The issues may have wide-sweeping implications, as China may initiate new rules for overseas listings and tighter supervision of how data moves across its borders. These changes could affect foreign private investment that comes into the country.
However, the largest IPO in Asia in the first half of the year was from China-based Kuaishou Technology, which raised $5.4 billion through its February premiere on the Stock Exchange of Hong Kong.
The only other two Asian offerings raising more than $1.5 billion were South Korea-based Coupang’s IPO in March — raising $4.6 billion — on the New York Stock Exchange and China-based JD Logistics — which raised $3.2 billion on the Stock Exchange of Hong Kong.
When it comes to looking at the public markets, Anand said he is noticing companies are having more of a long-range vision for themselves and building to reach an IPO as the Asian market itself continues to mature. Instead of celebrating large funding rounds, Anand said they are now “celebrating the right things” such as building a company that can endure.
“You are that more and more in companies,” he said. “Companies want to go public.”
Several firms with ties to the U.S. remained busy in Asia through the first half of the year.
Sequoia Capital China led or co-led 20 rounds while taking part in 30 total. Qiming Venture Partners led or co-led the most rounds at 22, partaking in 32 rounds total. And GGV Capital, Sequoia India, Matrix Partners China and Tiger Global all took part in 25 or more rounds in Asia in the first half.
Nearly 130 venture-backed companies in Asia saw an exit through M&A in the first half of the year by both private equity firms and strategic buyers. While most were not headline grabbing, some notables deals include:
- China-based video game developer Moonton being bought by Nuverse for $4 billion;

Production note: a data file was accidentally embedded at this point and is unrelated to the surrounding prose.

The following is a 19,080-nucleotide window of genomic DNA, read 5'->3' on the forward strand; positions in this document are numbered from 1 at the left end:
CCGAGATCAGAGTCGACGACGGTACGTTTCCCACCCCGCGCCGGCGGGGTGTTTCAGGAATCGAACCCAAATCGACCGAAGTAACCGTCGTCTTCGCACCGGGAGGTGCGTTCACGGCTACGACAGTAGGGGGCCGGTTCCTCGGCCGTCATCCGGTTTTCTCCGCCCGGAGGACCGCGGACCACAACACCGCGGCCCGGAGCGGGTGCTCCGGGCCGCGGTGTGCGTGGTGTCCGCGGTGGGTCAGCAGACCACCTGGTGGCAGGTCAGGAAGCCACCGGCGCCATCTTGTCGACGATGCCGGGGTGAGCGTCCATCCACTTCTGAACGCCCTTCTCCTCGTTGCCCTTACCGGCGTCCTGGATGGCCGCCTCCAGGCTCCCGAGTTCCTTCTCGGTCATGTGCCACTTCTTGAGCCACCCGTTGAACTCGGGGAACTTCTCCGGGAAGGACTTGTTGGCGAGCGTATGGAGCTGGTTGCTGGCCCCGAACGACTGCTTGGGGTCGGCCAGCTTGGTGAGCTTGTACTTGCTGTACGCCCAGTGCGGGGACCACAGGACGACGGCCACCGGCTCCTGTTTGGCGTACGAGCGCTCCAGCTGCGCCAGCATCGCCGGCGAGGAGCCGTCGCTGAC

- South Korea-based Hyperconnect, a social platform, sold to Match Group for approximately $1.7 billion; and
- India-based Vini Cosmetic being bought by KKR for $600 million.
Overall, the first half of the year has set the table for 2021 to be the best year for funding in Asia since 2018 — although it does not seem like it will come close to the nearly $150 billion the continent saw that year.
The numbers also don’t seem to indicate the strength of funding being witnessed in other parts of the world such as North America and Europe.
There seemed to be a slight softening in some of the second quarter numbers as compared to the first, something that will bear watching as an unpredictable pandemic still rages across much of the continent.
It also is worth keeping an eye on what China will do going forward with companies that use a “variable interest entity” — or VIE — model to go public overseas and if that affects future funding in Asia’s biggest country from foreign interests. Influencing a company’s potential exit and investors’ path to liquidity could well alter future investment in the country.
The data contained in this report comes directly from Crunchbase, and is based on reported data. Data reported is as of July 6, 2021.
Note that data lags are most pronounced at the earliest stages of venture activity, with seed funding amounts increasing significantly after the end of a quarter/year.
The most recent quarter/year will increase over time relative to previous quarters. For funding counts, we notice a strong data lag, especially at the seed and early stages, by as much as 30 percent to 40 percent a year out.
Please note that all funding values are given in U.S. dollars unless otherwise noted. Crunchbase converts foreign currencies to U.S. dollars at the prevailing spot rate from the date funding rounds, acquisitions, IPOs and other financial events are reported. Even if those events were added to Crunchbase long after the event was announced, foreign currency transactions are converted at the historic spot price.
For M&A transaction analysis, we include venture-backed companies and exclude companies that previously went public.
Glossary of funding terms
Seed and angel consists of seed, pre-seed and angel rounds. Crunchbase also includes venture rounds of unknown series, equity crowdfunding and convertible notes at $3 million (USD or as-converted USD equivalent) or less.
Early-stage consists of Series A and Series B rounds, as well as other round types. Crunchbase includes venture rounds of unknown series, corporate venture and other rounds above $3 million, and those less than or equal to $15 million.
Late-stage consists of Series C, Series D, Series E and later-lettered venture rounds following the “Series [Letter]” naming convention. Also included are venture rounds of unknown series, corporate venture and other rounds above $15 million.
Technology growth is a private-equity round raised by a company that has previously raised a “venture” round. (So basically, any round from the previously defined stages.)
Illustration: Dom Guzman